Neuropathy occurs in approximately 10–20% of cancer patients receiving chemotherapy. Certain chemo drugs such as the carboplatin and docetaxel that I receive are more often linked to CIPN. Sometimes the symptoms of CIPN are short-term. They go away over time after treatment is done. In other cases, it can take up to 2 years for the symptoms to totally go away, and sometimes they last much longer and need long-term treatment. Severe CIPN may never go away. Yet again, I just have to be in that small number of people who experience it. Will I ever tire of being "unique"?
Tuesday, December 1, 2009
Knock me down and I'll "pop" right back up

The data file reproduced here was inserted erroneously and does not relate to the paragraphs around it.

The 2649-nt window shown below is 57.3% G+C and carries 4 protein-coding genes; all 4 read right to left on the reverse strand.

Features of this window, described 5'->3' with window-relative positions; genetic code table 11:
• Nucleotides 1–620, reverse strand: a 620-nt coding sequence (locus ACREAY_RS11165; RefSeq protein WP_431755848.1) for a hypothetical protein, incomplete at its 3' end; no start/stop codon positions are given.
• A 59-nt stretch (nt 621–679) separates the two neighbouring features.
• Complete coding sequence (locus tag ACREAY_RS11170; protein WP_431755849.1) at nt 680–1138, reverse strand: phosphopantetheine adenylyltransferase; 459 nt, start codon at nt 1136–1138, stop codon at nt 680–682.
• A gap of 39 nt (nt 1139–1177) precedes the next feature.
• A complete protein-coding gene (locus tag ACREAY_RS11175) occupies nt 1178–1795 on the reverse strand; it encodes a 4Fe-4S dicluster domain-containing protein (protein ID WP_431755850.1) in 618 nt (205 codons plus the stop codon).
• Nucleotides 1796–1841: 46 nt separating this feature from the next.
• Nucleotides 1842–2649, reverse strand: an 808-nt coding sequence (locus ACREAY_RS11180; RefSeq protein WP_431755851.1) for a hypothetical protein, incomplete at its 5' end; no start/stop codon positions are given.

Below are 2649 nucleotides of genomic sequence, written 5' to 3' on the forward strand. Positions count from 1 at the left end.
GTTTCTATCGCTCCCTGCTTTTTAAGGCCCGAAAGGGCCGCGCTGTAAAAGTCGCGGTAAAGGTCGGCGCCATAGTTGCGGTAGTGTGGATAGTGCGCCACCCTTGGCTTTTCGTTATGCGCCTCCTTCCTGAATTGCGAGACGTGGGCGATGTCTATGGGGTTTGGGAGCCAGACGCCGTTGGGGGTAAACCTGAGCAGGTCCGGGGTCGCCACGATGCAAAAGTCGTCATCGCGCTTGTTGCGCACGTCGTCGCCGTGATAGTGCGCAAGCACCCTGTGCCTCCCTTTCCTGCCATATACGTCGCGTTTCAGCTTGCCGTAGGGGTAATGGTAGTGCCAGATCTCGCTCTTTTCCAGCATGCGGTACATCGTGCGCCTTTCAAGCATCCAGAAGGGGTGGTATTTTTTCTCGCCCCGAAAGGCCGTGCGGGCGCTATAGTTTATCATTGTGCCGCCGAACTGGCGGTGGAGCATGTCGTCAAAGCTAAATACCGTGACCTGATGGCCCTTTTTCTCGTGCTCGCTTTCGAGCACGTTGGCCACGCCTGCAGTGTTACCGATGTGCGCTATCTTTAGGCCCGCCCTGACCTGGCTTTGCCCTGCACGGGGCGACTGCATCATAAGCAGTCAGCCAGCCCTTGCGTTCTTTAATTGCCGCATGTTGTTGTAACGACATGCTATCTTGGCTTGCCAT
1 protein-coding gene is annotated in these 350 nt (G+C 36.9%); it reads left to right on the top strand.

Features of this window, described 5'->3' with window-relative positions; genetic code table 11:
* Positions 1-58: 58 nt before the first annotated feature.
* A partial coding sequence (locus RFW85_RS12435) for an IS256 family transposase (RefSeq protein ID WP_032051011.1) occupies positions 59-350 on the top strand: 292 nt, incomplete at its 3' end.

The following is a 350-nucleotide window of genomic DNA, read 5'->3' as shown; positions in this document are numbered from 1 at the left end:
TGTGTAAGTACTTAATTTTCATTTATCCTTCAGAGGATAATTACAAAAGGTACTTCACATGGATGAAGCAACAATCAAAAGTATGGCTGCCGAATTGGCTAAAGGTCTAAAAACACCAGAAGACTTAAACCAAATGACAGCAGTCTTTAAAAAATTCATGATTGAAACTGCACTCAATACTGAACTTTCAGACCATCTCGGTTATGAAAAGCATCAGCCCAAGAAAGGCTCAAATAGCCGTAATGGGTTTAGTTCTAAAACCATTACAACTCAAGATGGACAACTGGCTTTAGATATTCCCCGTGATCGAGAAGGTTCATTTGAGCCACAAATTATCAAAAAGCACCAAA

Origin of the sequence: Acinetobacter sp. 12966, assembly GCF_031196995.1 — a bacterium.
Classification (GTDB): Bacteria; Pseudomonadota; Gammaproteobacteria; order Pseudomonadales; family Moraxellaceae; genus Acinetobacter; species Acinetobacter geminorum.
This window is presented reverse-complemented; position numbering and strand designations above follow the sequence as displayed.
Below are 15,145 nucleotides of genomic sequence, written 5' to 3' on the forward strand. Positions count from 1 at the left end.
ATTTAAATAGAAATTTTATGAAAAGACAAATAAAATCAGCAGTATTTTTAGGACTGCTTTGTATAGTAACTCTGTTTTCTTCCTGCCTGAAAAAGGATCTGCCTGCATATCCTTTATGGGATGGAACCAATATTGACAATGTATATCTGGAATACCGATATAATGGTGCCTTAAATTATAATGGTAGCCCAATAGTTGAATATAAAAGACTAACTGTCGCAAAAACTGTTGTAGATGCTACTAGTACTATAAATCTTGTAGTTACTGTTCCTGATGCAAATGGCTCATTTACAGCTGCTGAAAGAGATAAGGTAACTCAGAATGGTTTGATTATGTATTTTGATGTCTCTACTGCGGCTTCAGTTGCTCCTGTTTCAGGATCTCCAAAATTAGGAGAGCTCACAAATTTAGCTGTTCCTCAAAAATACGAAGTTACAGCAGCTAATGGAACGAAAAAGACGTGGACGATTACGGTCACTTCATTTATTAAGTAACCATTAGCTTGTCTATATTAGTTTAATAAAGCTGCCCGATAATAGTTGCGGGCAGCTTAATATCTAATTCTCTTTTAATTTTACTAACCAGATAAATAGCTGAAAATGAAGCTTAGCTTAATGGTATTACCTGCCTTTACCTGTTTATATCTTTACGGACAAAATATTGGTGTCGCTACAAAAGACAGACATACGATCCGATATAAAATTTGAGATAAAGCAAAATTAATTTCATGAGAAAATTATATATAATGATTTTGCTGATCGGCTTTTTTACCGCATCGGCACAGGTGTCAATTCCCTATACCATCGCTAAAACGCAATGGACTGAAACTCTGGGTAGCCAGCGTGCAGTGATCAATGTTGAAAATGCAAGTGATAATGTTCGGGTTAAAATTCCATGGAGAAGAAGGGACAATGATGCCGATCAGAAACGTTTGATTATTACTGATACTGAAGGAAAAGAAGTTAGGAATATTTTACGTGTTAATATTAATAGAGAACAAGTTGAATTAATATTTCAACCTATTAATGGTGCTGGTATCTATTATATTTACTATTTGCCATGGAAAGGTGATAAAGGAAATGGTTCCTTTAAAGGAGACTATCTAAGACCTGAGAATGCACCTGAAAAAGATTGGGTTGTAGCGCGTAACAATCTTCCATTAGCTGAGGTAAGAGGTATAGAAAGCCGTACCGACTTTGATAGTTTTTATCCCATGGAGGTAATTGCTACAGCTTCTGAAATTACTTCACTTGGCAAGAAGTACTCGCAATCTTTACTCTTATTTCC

I swear the fun just never ends. I have decided that I am like one of these "punching bags" that you can knock down but I pop right back up! Every time I think I've got this cancer crap under control, something else crops up. There's just no keeping me down! I will not allow the cancer to win. Now I'm dealing with chemotherapy-induced (chemo-induced) peripheral neuropathy (CIPN). It is a set of symptoms or problems caused by damage to peripheral nerves. Peripheral nerves are nerves that control the sensations and movements of our arms and legs. Chemo-induced peripheral neuropathy is caused by the chemotherapy drugs used in cancer treatment. Because chemo goes throughout the body, it can damage many different nerves, leading to neuropathy. CIPN often affects both sides of the body the same. In most cases, symptoms of CIPN start in the feet and over time start in the hands, too. I'm already experiencing the "dropsies" so I"m afraid it's also starting in my fingers. It is sometimes called "stocking/glove distribution." I am now often awoken out of a (somewhat) sound sleep by terrible pains in the soles of my feet! I jump out of bed and literally land on my feet on the floor. As much as it hurts, it also makes the cramps ease up. I then have to "walk it off" which can take several minutes.